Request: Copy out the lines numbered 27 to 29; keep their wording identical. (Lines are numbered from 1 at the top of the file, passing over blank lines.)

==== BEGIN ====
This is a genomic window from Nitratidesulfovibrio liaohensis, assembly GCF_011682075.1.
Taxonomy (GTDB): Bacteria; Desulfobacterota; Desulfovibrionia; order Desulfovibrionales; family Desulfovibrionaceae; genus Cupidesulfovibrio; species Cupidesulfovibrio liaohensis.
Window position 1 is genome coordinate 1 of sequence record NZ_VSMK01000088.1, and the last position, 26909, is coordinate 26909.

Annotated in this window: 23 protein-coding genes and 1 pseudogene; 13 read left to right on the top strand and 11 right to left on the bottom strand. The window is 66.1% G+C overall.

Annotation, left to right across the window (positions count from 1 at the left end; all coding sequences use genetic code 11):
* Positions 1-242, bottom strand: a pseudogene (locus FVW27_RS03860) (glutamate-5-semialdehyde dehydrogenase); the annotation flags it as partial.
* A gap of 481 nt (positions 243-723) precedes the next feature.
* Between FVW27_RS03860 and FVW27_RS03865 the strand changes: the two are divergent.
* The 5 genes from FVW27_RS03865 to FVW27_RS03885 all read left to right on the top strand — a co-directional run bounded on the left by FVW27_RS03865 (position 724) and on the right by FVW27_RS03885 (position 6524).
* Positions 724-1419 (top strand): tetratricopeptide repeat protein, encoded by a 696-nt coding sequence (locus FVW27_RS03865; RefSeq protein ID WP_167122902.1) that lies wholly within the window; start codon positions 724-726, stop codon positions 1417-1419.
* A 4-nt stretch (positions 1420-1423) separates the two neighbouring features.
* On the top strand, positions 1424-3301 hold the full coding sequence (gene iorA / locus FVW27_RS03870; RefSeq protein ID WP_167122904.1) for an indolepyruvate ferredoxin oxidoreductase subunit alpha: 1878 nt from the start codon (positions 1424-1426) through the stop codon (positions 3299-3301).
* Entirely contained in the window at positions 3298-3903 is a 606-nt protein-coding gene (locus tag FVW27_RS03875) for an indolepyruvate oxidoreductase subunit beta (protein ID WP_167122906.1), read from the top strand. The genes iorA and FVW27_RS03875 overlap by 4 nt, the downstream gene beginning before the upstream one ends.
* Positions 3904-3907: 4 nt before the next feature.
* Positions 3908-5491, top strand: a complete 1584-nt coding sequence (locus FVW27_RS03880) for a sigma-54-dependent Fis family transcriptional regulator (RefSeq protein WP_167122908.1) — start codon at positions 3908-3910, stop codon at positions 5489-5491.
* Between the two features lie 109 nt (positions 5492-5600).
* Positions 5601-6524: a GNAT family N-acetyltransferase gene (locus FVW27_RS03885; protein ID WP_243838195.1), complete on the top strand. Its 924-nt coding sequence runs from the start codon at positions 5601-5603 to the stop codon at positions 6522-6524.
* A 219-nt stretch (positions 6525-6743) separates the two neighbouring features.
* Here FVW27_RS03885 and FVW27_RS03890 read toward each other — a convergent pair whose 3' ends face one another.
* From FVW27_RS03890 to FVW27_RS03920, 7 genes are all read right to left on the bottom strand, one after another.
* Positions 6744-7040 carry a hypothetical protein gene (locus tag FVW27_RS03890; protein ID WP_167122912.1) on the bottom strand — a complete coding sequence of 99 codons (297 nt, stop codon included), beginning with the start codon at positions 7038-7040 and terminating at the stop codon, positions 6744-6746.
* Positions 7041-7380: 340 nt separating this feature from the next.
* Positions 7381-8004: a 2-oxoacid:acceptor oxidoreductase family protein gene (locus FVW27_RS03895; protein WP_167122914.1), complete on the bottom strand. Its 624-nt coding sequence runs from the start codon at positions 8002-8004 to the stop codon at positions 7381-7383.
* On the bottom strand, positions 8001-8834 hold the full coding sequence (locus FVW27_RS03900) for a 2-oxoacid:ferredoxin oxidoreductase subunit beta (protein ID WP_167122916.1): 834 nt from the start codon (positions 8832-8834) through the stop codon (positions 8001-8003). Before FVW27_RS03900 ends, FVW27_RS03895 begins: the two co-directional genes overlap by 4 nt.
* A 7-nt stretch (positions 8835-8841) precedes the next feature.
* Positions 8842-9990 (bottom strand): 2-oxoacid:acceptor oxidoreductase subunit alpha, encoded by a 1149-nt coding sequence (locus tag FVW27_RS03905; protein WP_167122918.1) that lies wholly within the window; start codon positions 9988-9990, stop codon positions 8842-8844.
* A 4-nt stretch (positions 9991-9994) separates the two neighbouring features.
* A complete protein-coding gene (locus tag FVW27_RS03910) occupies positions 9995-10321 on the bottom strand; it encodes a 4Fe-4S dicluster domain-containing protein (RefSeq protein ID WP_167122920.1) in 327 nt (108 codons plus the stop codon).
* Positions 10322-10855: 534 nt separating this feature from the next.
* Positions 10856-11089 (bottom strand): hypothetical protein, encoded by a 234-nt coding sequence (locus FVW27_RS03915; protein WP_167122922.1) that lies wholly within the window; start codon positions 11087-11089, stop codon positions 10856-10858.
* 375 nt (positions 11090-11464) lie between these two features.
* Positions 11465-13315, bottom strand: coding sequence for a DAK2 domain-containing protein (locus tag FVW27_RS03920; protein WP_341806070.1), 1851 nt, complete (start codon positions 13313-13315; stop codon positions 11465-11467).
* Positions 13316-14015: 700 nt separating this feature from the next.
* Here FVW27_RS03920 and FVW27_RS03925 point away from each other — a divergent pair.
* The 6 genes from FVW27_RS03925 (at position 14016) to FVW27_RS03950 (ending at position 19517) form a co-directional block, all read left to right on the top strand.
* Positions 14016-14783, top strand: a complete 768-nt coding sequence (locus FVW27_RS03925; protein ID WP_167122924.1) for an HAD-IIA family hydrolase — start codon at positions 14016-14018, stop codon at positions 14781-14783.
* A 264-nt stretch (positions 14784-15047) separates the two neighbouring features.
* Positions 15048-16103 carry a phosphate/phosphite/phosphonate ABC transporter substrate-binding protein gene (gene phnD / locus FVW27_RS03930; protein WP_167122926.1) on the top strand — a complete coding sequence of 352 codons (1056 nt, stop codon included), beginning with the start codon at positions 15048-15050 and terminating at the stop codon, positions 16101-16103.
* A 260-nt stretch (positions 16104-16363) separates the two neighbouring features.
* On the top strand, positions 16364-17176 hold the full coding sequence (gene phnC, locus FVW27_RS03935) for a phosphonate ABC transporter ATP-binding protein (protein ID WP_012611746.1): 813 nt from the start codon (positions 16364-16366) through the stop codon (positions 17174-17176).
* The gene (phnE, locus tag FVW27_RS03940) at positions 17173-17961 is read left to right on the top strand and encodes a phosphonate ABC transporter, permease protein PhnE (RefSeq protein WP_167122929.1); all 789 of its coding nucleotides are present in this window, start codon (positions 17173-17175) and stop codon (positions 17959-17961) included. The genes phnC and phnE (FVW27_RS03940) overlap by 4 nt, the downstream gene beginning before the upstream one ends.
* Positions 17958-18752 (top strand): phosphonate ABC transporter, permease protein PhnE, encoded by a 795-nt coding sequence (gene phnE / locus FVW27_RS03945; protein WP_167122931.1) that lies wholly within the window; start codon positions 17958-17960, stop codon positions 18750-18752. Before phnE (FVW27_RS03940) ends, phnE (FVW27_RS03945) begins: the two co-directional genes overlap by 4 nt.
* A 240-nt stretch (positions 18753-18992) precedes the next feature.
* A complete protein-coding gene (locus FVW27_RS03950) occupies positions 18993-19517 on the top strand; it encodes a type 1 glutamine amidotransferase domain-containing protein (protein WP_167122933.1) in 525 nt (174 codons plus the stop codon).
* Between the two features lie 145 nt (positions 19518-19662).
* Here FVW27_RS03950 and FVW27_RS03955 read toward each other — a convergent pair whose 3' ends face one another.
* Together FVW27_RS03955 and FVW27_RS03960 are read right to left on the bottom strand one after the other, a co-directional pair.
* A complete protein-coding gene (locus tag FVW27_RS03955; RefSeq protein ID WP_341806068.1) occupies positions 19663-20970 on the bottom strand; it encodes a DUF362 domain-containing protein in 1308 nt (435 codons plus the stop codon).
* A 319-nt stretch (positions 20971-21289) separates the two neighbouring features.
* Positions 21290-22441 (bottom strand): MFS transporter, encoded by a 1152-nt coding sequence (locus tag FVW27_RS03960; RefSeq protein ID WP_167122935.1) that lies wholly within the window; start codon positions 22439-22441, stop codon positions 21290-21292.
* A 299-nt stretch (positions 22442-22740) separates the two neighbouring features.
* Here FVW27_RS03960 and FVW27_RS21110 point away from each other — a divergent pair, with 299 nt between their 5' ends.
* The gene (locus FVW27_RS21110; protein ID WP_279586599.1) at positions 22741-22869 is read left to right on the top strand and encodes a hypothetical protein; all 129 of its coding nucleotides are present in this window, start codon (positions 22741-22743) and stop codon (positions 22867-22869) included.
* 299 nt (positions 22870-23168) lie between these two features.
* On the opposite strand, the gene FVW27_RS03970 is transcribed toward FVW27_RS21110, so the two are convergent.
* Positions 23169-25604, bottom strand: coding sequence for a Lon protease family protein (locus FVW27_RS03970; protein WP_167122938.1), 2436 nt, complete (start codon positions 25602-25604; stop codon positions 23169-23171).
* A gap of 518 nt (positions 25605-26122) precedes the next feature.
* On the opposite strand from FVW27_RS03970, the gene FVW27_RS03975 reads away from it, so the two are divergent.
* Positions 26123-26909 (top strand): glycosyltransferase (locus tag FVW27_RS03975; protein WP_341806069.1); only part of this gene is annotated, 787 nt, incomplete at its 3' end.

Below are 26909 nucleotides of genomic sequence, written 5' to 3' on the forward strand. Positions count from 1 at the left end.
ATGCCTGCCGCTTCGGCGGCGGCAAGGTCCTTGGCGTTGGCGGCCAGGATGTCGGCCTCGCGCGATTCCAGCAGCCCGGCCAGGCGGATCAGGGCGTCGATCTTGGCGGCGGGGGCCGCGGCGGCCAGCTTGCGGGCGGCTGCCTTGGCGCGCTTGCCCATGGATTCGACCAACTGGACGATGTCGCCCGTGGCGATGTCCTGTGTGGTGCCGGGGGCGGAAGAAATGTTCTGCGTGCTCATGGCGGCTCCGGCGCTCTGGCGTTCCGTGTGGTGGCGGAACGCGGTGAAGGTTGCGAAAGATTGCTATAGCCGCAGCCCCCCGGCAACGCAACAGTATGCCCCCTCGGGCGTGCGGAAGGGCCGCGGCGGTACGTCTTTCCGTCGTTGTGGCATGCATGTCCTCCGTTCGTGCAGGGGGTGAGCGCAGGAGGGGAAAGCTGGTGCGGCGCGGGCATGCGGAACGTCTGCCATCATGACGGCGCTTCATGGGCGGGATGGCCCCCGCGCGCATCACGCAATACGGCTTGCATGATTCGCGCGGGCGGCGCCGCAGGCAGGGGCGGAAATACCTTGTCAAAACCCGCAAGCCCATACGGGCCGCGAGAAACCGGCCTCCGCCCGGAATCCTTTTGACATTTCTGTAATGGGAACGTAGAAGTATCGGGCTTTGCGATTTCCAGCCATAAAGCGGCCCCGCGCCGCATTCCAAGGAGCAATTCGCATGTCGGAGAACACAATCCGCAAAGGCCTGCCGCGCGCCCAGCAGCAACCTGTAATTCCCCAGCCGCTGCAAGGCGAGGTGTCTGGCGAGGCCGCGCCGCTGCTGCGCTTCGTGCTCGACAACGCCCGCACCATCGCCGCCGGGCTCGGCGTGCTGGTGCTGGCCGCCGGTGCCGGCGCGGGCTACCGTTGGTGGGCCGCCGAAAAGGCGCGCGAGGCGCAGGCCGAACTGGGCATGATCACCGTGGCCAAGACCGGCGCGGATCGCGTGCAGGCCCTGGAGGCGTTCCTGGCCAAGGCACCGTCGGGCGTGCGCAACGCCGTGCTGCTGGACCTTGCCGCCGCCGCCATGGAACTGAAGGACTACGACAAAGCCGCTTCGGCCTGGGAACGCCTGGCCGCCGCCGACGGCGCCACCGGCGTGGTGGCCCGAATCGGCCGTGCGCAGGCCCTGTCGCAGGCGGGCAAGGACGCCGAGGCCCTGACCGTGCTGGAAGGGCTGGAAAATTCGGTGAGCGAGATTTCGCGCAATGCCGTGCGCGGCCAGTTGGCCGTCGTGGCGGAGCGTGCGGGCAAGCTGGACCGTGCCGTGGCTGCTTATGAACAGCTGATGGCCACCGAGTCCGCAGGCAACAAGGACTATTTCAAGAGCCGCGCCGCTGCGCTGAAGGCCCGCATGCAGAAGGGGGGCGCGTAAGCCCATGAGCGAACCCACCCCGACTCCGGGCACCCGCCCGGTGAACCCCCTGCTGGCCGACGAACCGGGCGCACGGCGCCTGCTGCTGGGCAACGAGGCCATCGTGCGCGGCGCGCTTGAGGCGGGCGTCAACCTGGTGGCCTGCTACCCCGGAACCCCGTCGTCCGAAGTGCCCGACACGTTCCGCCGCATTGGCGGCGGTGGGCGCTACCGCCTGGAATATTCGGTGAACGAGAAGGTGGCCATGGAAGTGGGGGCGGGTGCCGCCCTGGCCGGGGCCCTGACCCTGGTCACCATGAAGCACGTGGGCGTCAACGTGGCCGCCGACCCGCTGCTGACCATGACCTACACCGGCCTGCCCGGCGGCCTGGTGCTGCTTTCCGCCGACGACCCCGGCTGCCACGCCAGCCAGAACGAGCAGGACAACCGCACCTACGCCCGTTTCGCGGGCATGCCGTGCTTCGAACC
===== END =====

* A 4-nt stretch (positions 9991-9994) separates the two neighbouring features.
* A complete protein-coding gene (locus tag FVW27_RS03910) occupies positions 9995-10321 on the bottom strand; it encodes a 4Fe-4S dicluster domain-containing protein (RefSeq protein ID WP_167122920.1) in 327 nt (108 codons plus the stop codon).
* Positions 10322-10855: 534 nt separating this feature from the next.